I would also suggest that if bloggers have the time, they need to think about their social media strategy too as this can help amplify your posts. I’m not talking about just setting up social accounts for the sake of it, but to really think about what platforms your social audience is most likely to be using. And not to start off with them all at once, see how it goes and adapt and refine. Once you’ve got the foundations right then look to open it up to other platforms.
19. eBay – Of course you can’t read an article about making money online that doesn’t mention eBay. You can start an eBay store and get serious about it or you can just sell some stuff to declutter your home. Either way, I’ve made my fair share from selling on eBay and it’s still a popular way to earn money. If you decide to start an actual eBay store, you’ll want to find a drop-ship business like Doba that will store and ship items straight to your customers so you don’t have to deal with an inventory.
This is such a helpful post. Thanks, Carly! My one big question is how do you do this (maintain and publish a blog) while being a stay at home mom? I would love to do what you’re doing more than anything. I have a two year old and another one on the way, and I feel like I absolutely have what it takes to be a blogger, but with how busy littles ones can keep you, I have a hard time imagining making it all work. I’m new to your blog. How often do you post? How many hours a day do you typically spend on the blog? (By the way, I noticed that you responded to the comment above mine at 12:20 am, that could be my answer–ha!)
In case you don’t know what Adsense is or how CPC advertising works (cost-per-click), basically Google gives advertisers a pre-determined amount of money each time someone clicks on an advertisement on your blog (from as small as $.01/click to some keywords raking in as much as $100/click based on a bidding system/how competitive a particular keyword is).
Starting a blog to make money requires that you are willing to learn and learn and learn. And then learn some more. (Many people don’t want to hear that – because they want blogging to be the thing that solves all their problems easily… but if there’s a way to make a living blogging without gaining any knowledge about blogging, I haven’t figured it out yet.)
According to the State of the Blogging Industry 2017, professional bloggers average $138,046 in annual profit. That’s certainly a respectable salary if you ask us. In other words, we dare say that professional blogging is a viable career choice, though it is notable that the path there will be long and rough because it is largely a do-it-yourself industry.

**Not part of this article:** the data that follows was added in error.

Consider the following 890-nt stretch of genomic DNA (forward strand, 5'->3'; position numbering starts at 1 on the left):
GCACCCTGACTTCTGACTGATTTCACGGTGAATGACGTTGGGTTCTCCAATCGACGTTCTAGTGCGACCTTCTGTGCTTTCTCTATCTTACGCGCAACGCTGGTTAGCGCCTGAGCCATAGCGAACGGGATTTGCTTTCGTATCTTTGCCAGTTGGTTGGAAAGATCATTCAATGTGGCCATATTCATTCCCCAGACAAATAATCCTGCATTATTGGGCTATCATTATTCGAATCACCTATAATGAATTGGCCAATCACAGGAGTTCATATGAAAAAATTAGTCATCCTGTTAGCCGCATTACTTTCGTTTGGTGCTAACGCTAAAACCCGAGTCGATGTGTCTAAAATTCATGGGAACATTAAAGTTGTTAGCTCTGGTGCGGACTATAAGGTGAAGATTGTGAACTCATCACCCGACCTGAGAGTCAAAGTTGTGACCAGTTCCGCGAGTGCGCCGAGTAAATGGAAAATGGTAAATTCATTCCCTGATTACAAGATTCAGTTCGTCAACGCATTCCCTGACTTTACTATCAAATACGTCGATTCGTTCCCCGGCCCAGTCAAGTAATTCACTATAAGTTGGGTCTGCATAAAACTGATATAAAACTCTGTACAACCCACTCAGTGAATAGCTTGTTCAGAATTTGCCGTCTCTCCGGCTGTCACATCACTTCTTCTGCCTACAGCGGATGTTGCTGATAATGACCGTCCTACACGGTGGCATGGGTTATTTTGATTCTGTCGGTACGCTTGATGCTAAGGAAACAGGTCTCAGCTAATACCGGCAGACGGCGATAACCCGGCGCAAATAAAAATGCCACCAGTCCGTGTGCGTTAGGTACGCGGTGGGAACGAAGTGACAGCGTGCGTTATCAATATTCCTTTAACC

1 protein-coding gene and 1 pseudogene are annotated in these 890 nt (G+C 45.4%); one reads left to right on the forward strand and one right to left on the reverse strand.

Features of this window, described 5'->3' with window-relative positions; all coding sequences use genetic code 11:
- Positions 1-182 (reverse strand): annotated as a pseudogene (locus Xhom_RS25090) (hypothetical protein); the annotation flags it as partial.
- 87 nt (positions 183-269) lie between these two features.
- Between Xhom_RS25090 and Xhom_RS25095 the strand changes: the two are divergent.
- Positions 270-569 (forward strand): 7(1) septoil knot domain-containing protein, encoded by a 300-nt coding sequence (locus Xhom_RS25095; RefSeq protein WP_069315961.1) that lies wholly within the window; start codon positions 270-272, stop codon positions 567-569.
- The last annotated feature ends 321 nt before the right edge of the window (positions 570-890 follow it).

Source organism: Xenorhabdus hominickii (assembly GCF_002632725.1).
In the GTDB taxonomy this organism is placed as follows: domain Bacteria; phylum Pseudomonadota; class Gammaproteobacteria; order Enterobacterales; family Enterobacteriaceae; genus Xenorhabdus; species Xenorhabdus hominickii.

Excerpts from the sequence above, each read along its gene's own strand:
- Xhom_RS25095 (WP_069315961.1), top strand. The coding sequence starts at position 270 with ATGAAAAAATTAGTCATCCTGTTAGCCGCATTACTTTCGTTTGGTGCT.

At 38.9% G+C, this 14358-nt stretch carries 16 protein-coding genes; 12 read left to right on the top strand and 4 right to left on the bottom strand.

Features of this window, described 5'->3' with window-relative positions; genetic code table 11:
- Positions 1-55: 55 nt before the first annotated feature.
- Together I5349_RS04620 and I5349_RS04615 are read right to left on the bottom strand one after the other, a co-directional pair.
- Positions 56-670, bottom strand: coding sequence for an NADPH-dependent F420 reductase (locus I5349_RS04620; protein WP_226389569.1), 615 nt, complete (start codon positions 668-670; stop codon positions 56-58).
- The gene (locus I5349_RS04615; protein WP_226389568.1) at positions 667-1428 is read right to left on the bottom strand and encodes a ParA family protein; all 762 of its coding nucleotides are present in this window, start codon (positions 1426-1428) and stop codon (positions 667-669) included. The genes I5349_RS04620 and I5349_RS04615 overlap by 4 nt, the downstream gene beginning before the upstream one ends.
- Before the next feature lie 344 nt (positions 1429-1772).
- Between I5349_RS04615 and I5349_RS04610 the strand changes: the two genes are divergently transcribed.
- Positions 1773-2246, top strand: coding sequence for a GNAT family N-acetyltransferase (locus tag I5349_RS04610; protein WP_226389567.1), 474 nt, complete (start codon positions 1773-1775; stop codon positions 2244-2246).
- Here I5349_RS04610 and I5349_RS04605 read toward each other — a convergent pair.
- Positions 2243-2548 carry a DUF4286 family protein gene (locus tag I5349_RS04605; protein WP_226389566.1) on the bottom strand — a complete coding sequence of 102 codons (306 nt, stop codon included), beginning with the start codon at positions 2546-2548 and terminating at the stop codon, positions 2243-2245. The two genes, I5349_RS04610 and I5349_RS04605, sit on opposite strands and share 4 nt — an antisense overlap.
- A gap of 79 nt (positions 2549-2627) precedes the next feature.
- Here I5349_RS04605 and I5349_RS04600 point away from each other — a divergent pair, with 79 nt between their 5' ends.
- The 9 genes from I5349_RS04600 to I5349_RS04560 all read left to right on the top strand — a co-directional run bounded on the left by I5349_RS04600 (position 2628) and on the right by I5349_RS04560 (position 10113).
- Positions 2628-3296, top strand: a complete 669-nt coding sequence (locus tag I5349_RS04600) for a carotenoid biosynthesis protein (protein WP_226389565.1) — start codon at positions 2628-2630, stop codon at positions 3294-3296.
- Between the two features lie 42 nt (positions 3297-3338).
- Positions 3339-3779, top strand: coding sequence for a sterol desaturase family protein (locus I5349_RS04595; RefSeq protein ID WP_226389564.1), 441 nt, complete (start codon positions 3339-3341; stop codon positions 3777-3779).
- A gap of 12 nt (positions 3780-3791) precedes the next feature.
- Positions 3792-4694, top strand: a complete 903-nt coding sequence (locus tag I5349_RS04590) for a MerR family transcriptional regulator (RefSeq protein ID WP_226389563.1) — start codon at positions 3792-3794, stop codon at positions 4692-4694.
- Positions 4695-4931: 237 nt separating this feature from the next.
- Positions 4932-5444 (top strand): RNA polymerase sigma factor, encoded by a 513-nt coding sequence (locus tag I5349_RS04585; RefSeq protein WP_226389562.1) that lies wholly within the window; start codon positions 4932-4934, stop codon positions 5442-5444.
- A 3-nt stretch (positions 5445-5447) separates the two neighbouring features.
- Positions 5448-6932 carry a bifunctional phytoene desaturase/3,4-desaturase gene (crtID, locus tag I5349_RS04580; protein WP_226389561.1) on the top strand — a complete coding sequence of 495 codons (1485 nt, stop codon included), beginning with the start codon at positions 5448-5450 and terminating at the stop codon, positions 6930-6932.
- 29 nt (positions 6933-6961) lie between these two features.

25. Products – You can create your own product, such as an ebook or computer software. You would then use your blog as a promotion tool to get people to buy your product. As long as you create a legitimate product with a whole lot of value, you should be able to get some buyers, but like everything else with a blog, you’ll need the traffic to get the sells.


Other measurements of success can include traffic, user engagement, social shares and email subscribers, but it all depends on your business goals in actuality. Do you want to sell more of your own products through your blog? Your version of success is going to include a healthy amount of revenue from those products alongside a decent-sized email list and a high level of user engagement. Do you want to simply earn more revenue from your blog as a whole? Your version of success would include high amounts traffic and user engagement.
19. eBay – Of course you can’t read an article about making money online that doesn’t mention eBay. You can start an eBay store and get serious about it or you can just sell some stuff to declutter your home. Either way, I’ve made my fair share from selling on eBay and it’s still a popular way to earn money. If you decide to start an actual eBay store, you’ll want to find a drop-ship business like Doba that will store and ship items straight to your customers so you don’t have to deal with an inventory.
Make sure that you're always posting amazing content. The better your content and the more interesting your blog, the more people will link to it. There is nothing better than getting free links just because people liked what you have to say! Keep your mind on the SEO side of things, but also remember that you are ultimately catering to the needs of the people in your niche. If they like you, the search engines will like you.
You also need to do things like select a theme. What will your design look like? Will you use a standard theme that's free or will you splurge on a premium theme? There are literally hundreds of thousands of WordPress themes that can be chosen to hep you with the design and layout of your blog. Two of my favorite options for sourcing premium WordPress themes are Envato's Theme Forest and Template Monster.